“When you go, you will come to people feeling safe and secure. The land is broad….”
Judges 18: 10
“Watch out! Be on your guard against all kinds of greed; a (woman’s) life does not consist in the abundance of (her) possessions.”
Luke 12: 15
New International Version
What is there in my life that I possess which makes me feel, “safe and secure?”
“All possessions of mortals are mortal.”
“You actually possess everything you can see when you close your eyes.”
It was a fertile land – Laish, a northern most settlement in Israel. Near the foot of Mt. Hermon in the vicinity near the headwaters of the Jordan River. Isolated from trouble, the people in this city apparently felt so secure they didn’t build high walls to defend themselves. In security and safety, contented and well-provided for, the people of Larish didn’t have a concern in the world.
But to the Danites, Laish meant something very different.
Remember, the Danites had no inheritance. Unable to take any land from the native inhabitants in Canaan, the Danites had been forced by the Canaanites to move into the rough mountainous country. With no prospect for improving their lot in life, they decided to take what wasn’t theirs. And in Judges 18: 27-29 we find the Danites surprised the unsuspecting people of Laish and the city was captured and burned to the ground.
Far away from any outside help and feeling safe within their own city, the citizens of Laish were not prepared for the heartless attack of those who were propelled by greed to take what didn’t belong to them.
And I ask you, “Does this scenario sound familiar?” Frankly, this story could have been taken right off the pages of any current newspaper. Unsuspecting victims, who are relying on the protection of the wealth they’ve built for themselves through the years, find all their well-laid plans upended by those motivated by uncontrolled greed that leaves a path of ashes behind. It wasn’t just the Danites who had a scorched earth financial plan. For greed in the hearts of many today, leads to the same abuse of power. This is why Jesus was so definitive in His warning in Luke 12: 15 (N.I.V.) when He said, “Protect yourself against the least bit of greed. Life is not defined by what you have, even when you have a lot.” In the King James Version, this text uses the word “covetousness” in place of greed. A word that is defined as, “the envious desire for that which is another’s.” As Thomas Watson so correctly noted, “The itch of covetousness makes a man (or woman) scratch what he (she) can from another.”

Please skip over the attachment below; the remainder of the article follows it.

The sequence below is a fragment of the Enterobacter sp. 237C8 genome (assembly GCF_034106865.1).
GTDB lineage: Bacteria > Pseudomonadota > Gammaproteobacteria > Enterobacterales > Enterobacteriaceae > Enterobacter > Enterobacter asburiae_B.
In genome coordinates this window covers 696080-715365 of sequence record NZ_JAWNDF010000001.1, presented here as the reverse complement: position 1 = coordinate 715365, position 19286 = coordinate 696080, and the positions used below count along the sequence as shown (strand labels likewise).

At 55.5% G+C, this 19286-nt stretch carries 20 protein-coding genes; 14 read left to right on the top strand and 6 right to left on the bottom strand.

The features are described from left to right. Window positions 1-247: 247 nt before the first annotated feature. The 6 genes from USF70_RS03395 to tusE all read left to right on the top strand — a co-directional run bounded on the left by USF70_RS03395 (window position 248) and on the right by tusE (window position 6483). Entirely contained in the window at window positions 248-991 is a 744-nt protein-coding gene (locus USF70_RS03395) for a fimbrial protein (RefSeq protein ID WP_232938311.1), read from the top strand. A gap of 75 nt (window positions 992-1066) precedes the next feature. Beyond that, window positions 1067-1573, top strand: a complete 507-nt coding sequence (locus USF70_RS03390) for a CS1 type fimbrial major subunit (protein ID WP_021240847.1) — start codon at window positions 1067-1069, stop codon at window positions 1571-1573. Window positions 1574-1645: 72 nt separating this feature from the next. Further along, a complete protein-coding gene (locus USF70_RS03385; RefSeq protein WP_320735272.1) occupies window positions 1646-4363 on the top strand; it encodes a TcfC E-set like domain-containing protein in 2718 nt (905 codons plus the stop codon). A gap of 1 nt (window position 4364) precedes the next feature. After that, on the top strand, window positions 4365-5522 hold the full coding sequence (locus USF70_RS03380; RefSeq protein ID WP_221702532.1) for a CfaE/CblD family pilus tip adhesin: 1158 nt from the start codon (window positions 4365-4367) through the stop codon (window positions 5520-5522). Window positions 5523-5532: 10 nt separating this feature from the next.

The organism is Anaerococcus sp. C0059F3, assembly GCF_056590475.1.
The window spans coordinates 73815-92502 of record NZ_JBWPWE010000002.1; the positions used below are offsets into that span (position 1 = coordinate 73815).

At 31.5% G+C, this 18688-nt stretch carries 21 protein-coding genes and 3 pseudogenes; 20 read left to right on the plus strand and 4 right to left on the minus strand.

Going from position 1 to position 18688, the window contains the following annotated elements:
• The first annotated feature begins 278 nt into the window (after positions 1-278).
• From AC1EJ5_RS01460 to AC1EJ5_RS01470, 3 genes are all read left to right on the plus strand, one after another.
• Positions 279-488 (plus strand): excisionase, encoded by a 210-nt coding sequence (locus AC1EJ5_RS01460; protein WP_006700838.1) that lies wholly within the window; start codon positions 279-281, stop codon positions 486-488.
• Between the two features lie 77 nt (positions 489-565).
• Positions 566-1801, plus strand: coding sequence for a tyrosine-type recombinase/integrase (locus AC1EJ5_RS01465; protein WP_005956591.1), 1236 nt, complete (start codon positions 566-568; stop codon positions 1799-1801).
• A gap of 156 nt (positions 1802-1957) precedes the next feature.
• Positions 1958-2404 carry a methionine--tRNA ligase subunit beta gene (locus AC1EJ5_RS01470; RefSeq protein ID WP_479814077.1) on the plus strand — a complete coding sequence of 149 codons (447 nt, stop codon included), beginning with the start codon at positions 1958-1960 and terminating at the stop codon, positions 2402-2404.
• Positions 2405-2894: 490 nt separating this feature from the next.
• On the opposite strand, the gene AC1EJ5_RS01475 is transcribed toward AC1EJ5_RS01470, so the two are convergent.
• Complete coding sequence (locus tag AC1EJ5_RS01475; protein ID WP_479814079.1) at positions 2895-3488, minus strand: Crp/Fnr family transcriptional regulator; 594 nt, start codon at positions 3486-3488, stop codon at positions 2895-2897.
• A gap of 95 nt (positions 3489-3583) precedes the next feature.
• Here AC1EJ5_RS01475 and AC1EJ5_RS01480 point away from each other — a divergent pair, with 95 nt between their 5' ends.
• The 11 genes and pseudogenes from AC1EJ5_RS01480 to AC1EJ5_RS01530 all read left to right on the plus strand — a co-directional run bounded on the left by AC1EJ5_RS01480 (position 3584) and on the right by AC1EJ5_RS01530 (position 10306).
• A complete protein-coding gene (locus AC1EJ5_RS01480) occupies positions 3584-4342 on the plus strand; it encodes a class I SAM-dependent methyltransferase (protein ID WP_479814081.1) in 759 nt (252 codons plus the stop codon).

This is what the Danites did. Discontented with their life, they found a weak link where the inhabitants of Laish had become comfortable in the secure and safe little world they had created for themselves. Sitting in an unprotected environment, feeling that nothing could touch them, the citizens of Laish became “sitting ducks” for the hostile attack by the Danites who were prompted by the yearning for more. As Thomas Manton wrote, “Beware of the beginnings of covetousness, for you know not where it will end.” And in the case of the Danites, their greed led to the destruction of others on the outside and themselves on the inside. In the words of Leonard Wright: “Covetousness is the root of all evil, the ground of all vice.”
“Abundance consists not so much in material possessions, but in an uncovetous spirit.”
“Lord, you told us that a person’s life does not consist of the things he possesses. Help us not to judge others by what they own. Help us not to want more and more things for ourselves but to spend our lives seeking the true riches that will endure to life everlasting. Amen”
Malcolm L. Playfoot
“Lord, teach us to value our possessions in the right way. Help us never to think more of them than of people. Make us ready to use them freely for the good of others and to share them generously without grudging. Thank you for the beautiful things that we enjoy possessing. May our enjoyment be wholesome and right and may we hold lightly to all we own. For the sake of Jesus Christ, who became poor that we might be eternally rich. Amen."
“Lord, in times of poverty make me perfectly content, and in times of wealth make me generous and liberal.”
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